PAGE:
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View Brett Gray's profile

Can anyone tell me the identification of this wood?

by Brett Gray
posted 02-13-2017 02:06 PM


32 replies so far

View chrisstef's profile

chrisstef

17892 posts in 3367 days


#1 posted 02-13-2017 02:16 PM

The streaks remind me of African mahogany.

-- Its not a crack, its a casting imperfection.

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KYSean

119 posts in 3957 days


#2 posted 02-13-2017 02:29 PM

Looks like Bubinga.

-- http://editedwrite.com

View mahdee's profile

mahdee

4285 posts in 2128 days


#3 posted 02-13-2017 02:51 PM

mahogany.

-- earthartandfoods.com

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000

2859 posts in 1260 days


#4 posted 02-13-2017 02:58 PM

Ribbon Sapele maybe?

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Rich

4404 posts in 950 days


#5 posted 02-13-2017 03:07 PM

+1 on African mahogany. If it exhibits chatoyance — a shift in vibrancy as you move it under light — it’s most likely AM.

Edit: I should have said “in the mahogany family.” African, sapele, Cuban, Honduran all exhibit that characteristic.

-- Knowledge is not skill. Knowledge plus ten thousand times is skill. -- Shinichi Suzuki

View dhazelton's profile

dhazelton

2837 posts in 2657 days


#6 posted 02-13-2017 03:50 PM

Mahogany.

View Brett Gray's profile

Brett Gray

7 posts in 829 days


#7 posted 02-14-2017 12:14 AM

Thanks for your input everyone! What threw me off was the extreamly high weight and density. I’ve got some genuine mahogany but this is much, much heavier than that. I’ve never worked with any African Mohogany though. I’ll post better pictures of the grain after I figure out how to plane/cut it. It’s much too large and heavy for my bench top12.5in planer.

-- Brett G.

View papadan's profile

papadan

3584 posts in 3729 days


#8 posted 02-14-2017 12:25 AM

Can’t get a pic right now, but it reminds me of some Bokote I have. Same grain, colors and real heavy and hard. Brett, most people are highly allergic to Bokote, ship it to me and i’ll let you know if I break out.;-)

View Brett Gray's profile

Brett Gray

7 posts in 829 days


#9 posted 02-14-2017 02:42 AM

Thanks papadan! I looked up pictures of Bokote online and so far that looks like the closest match. I read that it gets darker as it ages, which would make sense in this case because it was sitting in an abandoned saw mill for years. I would be interested to see a picture of yours if you ever get the chance.

-- Brett G.

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TheFridge

10858 posts in 1847 days


#10 posted 02-14-2017 03:02 AM

Shave an endgrain spot with a plane or knife or razor knife. A good clean look at the pore arrangement will do womders for identification.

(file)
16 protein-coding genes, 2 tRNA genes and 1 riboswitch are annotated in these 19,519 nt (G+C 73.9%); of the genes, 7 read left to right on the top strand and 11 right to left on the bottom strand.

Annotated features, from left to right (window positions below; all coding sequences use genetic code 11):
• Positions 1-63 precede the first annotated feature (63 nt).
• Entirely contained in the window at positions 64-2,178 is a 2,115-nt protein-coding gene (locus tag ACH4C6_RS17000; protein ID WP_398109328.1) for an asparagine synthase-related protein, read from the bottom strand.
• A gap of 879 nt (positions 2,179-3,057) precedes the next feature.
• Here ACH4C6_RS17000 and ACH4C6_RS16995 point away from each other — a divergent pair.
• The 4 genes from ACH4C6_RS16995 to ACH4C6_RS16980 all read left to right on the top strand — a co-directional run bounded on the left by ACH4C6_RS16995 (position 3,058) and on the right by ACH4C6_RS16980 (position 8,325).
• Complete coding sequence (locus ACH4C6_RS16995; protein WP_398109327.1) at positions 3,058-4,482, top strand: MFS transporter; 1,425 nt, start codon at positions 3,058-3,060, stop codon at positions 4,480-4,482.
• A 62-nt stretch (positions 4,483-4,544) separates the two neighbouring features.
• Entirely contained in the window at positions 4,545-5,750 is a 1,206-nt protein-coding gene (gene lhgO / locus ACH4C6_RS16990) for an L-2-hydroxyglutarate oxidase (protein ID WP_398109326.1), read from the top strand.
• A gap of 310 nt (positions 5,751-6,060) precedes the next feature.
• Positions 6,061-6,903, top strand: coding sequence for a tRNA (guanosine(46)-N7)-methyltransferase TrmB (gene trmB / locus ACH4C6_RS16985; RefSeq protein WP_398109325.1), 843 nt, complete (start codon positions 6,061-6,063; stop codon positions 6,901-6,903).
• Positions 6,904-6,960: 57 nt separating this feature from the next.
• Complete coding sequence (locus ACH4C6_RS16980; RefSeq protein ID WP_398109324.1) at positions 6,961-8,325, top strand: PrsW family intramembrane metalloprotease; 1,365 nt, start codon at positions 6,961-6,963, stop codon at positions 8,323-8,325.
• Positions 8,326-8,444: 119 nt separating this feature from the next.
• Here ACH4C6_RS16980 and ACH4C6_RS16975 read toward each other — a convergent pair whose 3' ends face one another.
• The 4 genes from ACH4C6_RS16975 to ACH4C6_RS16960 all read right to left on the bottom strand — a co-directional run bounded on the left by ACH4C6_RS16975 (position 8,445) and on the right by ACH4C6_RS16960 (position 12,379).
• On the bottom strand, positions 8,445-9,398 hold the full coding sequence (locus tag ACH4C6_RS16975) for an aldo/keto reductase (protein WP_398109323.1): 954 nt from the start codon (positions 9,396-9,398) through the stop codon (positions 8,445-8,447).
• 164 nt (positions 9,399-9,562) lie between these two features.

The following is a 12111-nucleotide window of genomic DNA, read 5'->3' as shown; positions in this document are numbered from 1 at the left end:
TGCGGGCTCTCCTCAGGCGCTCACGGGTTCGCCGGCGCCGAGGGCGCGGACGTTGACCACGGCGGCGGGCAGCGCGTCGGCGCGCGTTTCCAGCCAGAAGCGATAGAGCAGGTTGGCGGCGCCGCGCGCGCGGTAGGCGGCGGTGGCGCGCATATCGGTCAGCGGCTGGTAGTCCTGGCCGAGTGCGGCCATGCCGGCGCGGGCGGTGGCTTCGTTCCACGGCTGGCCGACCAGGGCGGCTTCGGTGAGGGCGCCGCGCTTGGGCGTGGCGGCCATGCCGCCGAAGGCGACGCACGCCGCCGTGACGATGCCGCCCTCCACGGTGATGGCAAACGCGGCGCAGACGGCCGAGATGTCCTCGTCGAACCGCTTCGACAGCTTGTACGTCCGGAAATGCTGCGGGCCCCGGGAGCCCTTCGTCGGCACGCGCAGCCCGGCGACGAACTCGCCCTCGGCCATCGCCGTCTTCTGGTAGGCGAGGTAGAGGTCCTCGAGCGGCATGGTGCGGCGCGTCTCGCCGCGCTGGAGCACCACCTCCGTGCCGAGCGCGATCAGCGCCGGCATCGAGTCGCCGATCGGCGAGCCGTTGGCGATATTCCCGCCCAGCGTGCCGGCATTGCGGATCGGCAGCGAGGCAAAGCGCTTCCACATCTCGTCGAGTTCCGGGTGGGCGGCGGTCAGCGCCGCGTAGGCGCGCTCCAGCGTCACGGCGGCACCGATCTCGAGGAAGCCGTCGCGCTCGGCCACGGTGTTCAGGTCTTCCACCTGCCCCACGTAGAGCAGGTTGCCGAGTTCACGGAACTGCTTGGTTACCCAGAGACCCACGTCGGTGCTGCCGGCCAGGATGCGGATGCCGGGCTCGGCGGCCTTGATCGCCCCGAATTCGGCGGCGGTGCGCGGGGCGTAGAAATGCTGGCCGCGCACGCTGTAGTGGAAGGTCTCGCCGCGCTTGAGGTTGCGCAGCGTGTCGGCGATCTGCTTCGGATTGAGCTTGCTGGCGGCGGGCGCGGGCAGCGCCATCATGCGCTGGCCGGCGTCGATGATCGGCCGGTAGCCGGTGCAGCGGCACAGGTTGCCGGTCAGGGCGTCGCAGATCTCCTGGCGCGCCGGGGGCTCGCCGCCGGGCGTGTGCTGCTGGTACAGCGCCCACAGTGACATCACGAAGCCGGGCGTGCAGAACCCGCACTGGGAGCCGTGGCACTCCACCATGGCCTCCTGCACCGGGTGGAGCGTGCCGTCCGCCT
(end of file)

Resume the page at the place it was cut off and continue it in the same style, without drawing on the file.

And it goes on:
-- Shooting down the walls of heartache. Bang bang. I am. The warrior.

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WhoMe

1564 posts in 3604 days


#11 posted 02-14-2017 03:29 AM

I work with exotics almost daily. Mexican Bocote I see is usually much darker than that. A very dark brown to an almost black wood with thinner creme to yellowish growth rings. It is very dense with very little pore structure that can be seen and is an oilier wood. If your board has any open pore structure, I doubt it is Bocote.
But from the shots i see, I’m leaning towards the Sapele/African mahogany identification. Both are heavier and more dense than some of the other mahoganies and have much more pronounced grain contrast.

-- I'm not clumsy.. It's just the floor hates me, the tables and chairs are bullies, the wall gets in the way AAANNNDDD table saws BITE my fingers!!!.. - Mike -

View McFly's profile

McFly

273 posts in 1388 days


#12 posted 02-14-2017 04:17 PM



Thanks for your input everyone! What threw me off was the extreamly high weight and density. I ve got some genuine mahogany but this is much, much heavier than that. I ve never worked with any African Mohogany though. I ll post better pictures of the grain after I figure out how to plane/cut it. It s much too large and heavy for my bench top12.5in planer.

- Brett Gray

Jatoba / Brazilian Cherry is my guess. Endgrain pic would help

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Brett Gray

7 posts in 829 days


#13 posted 02-14-2017 04:56 PM

Another detail I forgot to mention is that I noticed a fairly pernounced oder when I was sanding that I’ve never smelled before on previous woods I’ve worked with. I’ll try to get a good end grain picture when I get home today.

-- Brett G.

View LiveEdge's profile

LiveEdge

600 posts in 1981 days


#14 posted 02-14-2017 07:39 PM

It’s gonna be Ipe or Cumaru. I promise. :)

Board is cut for decking. It looks exactly like that and is VERY dense and heavy. The interlocking grain is consistent with it as well.

You can easily tell if it’s Mahogany versus Ipe by cutting a small bit and putting it in water. The first will float, the second will sink. It it sinks there is no way it is Mahogany.